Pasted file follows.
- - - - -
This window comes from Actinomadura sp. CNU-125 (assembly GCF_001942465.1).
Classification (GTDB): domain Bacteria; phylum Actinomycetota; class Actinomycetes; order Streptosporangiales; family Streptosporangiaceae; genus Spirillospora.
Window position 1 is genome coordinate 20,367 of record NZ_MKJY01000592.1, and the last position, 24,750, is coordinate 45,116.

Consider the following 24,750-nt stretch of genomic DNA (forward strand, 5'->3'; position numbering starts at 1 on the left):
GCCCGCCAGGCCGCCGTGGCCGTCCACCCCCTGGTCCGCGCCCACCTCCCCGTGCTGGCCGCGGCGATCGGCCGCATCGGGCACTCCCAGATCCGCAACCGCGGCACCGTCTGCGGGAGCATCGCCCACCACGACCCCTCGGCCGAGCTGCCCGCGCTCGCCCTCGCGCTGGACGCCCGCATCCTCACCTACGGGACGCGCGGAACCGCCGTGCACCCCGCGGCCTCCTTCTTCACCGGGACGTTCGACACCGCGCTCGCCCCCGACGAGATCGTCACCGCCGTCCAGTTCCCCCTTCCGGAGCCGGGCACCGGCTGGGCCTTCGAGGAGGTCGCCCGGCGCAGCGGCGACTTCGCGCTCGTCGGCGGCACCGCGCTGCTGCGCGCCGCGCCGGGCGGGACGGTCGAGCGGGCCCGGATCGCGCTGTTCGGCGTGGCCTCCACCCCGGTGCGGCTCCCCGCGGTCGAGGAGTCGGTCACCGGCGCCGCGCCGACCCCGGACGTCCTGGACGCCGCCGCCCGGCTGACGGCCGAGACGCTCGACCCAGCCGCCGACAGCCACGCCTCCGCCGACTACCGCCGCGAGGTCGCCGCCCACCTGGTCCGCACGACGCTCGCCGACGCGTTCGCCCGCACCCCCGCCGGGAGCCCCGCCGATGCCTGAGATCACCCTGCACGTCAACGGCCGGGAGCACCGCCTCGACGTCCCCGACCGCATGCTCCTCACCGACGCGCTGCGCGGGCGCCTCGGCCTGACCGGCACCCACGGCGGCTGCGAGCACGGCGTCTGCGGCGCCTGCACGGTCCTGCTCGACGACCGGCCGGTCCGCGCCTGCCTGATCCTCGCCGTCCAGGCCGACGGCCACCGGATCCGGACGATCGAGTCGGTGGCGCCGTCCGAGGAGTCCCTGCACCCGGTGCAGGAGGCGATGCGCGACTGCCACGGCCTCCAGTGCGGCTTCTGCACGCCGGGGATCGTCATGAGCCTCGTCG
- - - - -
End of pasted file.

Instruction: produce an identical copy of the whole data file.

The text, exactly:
This window comes from Actinomadura sp. CNU-125 (assembly GCF_001942465.1).
Classification (GTDB): domain Bacteria; phylum Actinomycetota; class Actinomycetes; order Streptosporangiales; family Streptosporangiaceae; genus Spirillospora.
Window position 1 is genome coordinate 20,367 of record NZ_MKJY01000592.1, and the last position, 24,750, is coordinate 45,116.

Consider the following 24,750-nt stretch of genomic DNA (forward strand, 5'->3'; position numbering starts at 1 on the left):
GCCCGCCAGGCCGCCGTGGCCGTCCACCCCCTGGTCCGCGCCCACCTCCCCGTGCTGGCCGCGGCGATCGGCCGCATCGGGCACTCCCAGATCCGCAACCGCGGCACCGTCTGCGGGAGCATCGCCCACCACGACCCCTCGGCCGAGCTGCCCGCGCTCGCCCTCGCGCTGGACGCCCGCATCCTCACCTACGGGACGCGCGGAACCGCCGTGCACCCCGCGGCCTCCTTCTTCACCGGGACGTTCGACACCGCGCTCGCCCCCGACGAGATCGTCACCGCCGTCCAGTTCCCCCTTCCGGAGCCGGGCACCGGCTGGGCCTTCGAGGAGGTCGCCCGGCGCAGCGGCGACTTCGCGCTCGTCGGCGGCACCGCGCTGCTGCGCGCCGCGCCGGGCGGGACGGTCGAGCGGGCCCGGATCGCGCTGTTCGGCGTGGCCTCCACCCCGGTGCGGCTCCCCGCGGTCGAGGAGTCGGTCACCGGCGCCGCGCCGACCCCGGACGTCCTGGACGCCGCCGCCCGGCTGACGGCCGAGACGCTCGACCCAGCCGCCGACAGCCACGCCTCCGCCGACTACCGCCGCGAGGTCGCCGCCCACCTGGTCCGCACGACGCTCGCCGACGCGTTCGCCCGCACCCCCGCCGGGAGCCCCGCCGATGCCTGAGATCACCCTGCACGTCAACGGCCGGGAGCACCGCCTCGACGTCCCCGACCGCATGCTCCTCACCGACGCGCTGCGCGGGCGCCTCGGCCTGACCGGCACCCACGGCGGCTGCGAGCACGGCGTCTGCGGCGCCTGCACGGTCCTGCTCGACGACCGGCCGGTCCGCGCCTGCCTGATCCTCGCCGTCCAGGCCGACGGCCACCGGATCCGGACGATCGAGTCGGTGGCGCCGTCCGAGGAGTCCCTGCACCCGGTGCAGGAGGCGATGCGCGACTGCCACGGCCTCCAGTGCGGCTTCTGCACGCCGGGGATCGTCATGAGCCTCGTCG